The Main Full Color Comic is currently bogged down with me trying to learn the new SW (which happened after a laptop crash/new laptop and Comic SW switcheroo).

Switching From Manga Studio to Clip Studio Paint Pro has been vexing.
Things that used to be easy are now difficult – example – I wanted to adjust the pen so that the leading and trailing edges were tapered (to draw shake lines). On the old system (Manga Studio 4) when I selected  the pen there were “stroke in” and “stoke out” sliders right under the size slider. Now that’s in a sub menu, the adjustments labeled differently, and apparently it resets every time you select something else and then go back to the pen.

Anyway . . .

This is how I make the comic:

First I get out the plotbook. I make notes on what I want to change and figure out where to put the page breaks.

Back when I was writing the plotbook I usually didn’t put much effort into the drawings.
These drawings are just quick visual notes on what I want in the frame and general expressions on the characters.
Each page still represents about 45 minutes of work because what you don’t see is the time I spent typing a document with all the scenes and dialog, then moving everything around so that the story has a flow to it.
Once I knew the flow of the story I drew the individual frames into the plotbook. It’s been a great help to always know what’s coming up next.
Also notice how similar Panel 6 is in the plot book and finished comic (shown below) On this page it’s Panel 3, note the circled 6 and the dark line labeled “Page Break”.

If there’s a lot of dialog I start with the Clip Studio Paint Pro. I put in word balloons and type in all the dialog.  That gives me an idea of how much room there is for the drawings.

The big task is doing the sketches. Then I scan them, and import them into the SW so I can make sure everything fits.

If I were doing the full color comics I would go straight to outlining with the SW, but since I’m doing drawings I have to go back to my sketchbook and finish them up.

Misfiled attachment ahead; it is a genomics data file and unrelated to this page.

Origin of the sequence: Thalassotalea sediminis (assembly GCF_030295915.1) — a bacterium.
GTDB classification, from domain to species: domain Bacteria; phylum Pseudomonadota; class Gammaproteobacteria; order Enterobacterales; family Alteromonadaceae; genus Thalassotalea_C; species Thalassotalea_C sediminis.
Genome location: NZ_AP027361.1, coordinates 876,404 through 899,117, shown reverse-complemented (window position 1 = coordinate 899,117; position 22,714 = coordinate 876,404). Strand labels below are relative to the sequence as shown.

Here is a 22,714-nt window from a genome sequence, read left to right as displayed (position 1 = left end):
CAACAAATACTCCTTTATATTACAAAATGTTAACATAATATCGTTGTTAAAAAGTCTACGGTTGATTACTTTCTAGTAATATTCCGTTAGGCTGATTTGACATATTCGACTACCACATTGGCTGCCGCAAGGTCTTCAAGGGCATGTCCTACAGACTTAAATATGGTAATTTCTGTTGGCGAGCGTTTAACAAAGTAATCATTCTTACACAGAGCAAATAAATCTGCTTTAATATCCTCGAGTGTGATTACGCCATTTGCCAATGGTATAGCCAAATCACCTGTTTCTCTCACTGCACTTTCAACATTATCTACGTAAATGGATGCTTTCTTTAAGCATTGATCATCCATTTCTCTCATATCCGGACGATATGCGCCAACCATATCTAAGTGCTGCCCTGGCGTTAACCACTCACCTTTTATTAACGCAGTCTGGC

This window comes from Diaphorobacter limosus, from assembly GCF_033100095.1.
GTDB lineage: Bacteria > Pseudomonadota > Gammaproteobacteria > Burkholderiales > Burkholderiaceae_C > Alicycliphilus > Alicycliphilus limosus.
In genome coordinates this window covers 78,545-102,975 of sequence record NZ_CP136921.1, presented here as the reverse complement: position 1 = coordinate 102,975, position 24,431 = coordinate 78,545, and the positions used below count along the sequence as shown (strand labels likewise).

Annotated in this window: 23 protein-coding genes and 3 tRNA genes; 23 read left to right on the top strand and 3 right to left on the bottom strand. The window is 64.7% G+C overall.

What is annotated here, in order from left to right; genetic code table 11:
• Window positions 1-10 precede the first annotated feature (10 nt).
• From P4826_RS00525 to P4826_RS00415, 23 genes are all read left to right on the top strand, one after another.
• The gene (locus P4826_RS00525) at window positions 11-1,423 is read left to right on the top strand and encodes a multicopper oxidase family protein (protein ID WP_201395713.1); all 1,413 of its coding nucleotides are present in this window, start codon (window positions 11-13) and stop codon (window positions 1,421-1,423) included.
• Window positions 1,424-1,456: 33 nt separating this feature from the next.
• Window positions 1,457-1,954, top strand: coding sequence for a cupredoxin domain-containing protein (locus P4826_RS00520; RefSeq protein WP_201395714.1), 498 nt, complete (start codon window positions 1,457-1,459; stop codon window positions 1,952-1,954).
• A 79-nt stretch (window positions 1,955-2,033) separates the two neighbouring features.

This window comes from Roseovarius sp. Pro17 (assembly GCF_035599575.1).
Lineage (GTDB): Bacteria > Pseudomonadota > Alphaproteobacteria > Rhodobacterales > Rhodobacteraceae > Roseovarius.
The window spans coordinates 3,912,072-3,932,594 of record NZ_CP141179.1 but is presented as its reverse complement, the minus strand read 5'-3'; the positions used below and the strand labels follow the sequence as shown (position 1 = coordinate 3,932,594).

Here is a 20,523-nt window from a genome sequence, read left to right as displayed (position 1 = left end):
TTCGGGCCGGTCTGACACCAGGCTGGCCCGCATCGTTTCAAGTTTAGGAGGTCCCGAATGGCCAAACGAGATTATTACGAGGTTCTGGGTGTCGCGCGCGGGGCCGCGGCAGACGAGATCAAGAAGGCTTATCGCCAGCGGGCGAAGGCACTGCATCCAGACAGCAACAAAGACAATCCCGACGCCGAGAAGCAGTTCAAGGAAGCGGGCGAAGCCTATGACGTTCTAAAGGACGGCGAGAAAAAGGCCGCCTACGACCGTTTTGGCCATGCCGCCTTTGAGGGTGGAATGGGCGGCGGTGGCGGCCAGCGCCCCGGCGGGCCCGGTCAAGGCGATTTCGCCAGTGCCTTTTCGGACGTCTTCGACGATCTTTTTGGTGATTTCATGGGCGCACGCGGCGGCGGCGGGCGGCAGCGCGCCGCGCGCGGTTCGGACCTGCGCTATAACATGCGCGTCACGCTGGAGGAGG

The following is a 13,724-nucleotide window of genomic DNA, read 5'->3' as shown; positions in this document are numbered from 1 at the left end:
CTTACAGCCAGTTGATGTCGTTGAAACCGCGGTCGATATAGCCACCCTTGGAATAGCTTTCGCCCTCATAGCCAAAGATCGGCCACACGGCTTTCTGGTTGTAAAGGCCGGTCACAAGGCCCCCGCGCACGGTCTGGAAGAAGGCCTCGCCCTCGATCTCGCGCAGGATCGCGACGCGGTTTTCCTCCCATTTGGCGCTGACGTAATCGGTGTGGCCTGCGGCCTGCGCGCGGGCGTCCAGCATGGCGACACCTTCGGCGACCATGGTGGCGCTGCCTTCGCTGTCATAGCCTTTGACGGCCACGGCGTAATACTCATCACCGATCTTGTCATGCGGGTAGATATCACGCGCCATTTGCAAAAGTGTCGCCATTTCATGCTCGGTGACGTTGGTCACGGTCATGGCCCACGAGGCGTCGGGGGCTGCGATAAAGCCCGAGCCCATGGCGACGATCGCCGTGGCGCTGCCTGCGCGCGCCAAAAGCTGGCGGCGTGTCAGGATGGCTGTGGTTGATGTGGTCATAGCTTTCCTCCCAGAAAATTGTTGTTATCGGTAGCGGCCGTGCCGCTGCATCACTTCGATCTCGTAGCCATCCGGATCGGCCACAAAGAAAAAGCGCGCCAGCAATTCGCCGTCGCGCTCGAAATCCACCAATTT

I usually do a sketch in the evening after work.
I use an HB lead so it’s easy to erase.
When I’ve done all the panels and know everything fits  I will go back and add more detail with a 2B and 4B.
Then scan it all in again.

Panel 6

Here is a screen shot is from when I was adding the “shake lines” around Kith in Panel 6, and needed the pen lines to taper at the ends.
I could have drawn them in during the pencil phase  but I want to start learning to do things with the SW.

I also had to find a new way to do the “Excitement lines” around Kiths head, as the new SW doesn’t seem to have the old feature that was so handy.

Then there’s getting  it uploaded

I try to spend some time poking around the site, trying different things, looking for ways to make it more reader friendly.

All of this takes time, and I don’t have a lot of free time, so that is why the next comic always takes so long.

Designing Krampus

Sparky has appeared in the “Previews” – These  2 panels were scanned in directly from the Plot Book:

Sparky got some redesign work done – mostly his horns got shortened, he won’t get long pointy ones until he gets older.

There are some facial expressions I was playing with (from the plot book).

Figure A. is the initial “Lion King” parody pose, but I re-did it as B.

When I was figuring out how to do the “Forest Fun” panel I decided to move Sparky VERY close to the viewer so that he would be big enuf that I could do a better job drawing him.

Note I toyed with giving him a long snout, but he’s supposed to be part people / part goat, so I went back to a more rounded head.

Oh and I changed the last name from “Sheen” to “Shine” because shine is a more common word than sheen (which people might not be familiar with)

Kith has indeed watched “My little Pony”. While in R’Lyeh she had access to magic that allowed her to be able to see into the future – which she promptly used to watch cartoons.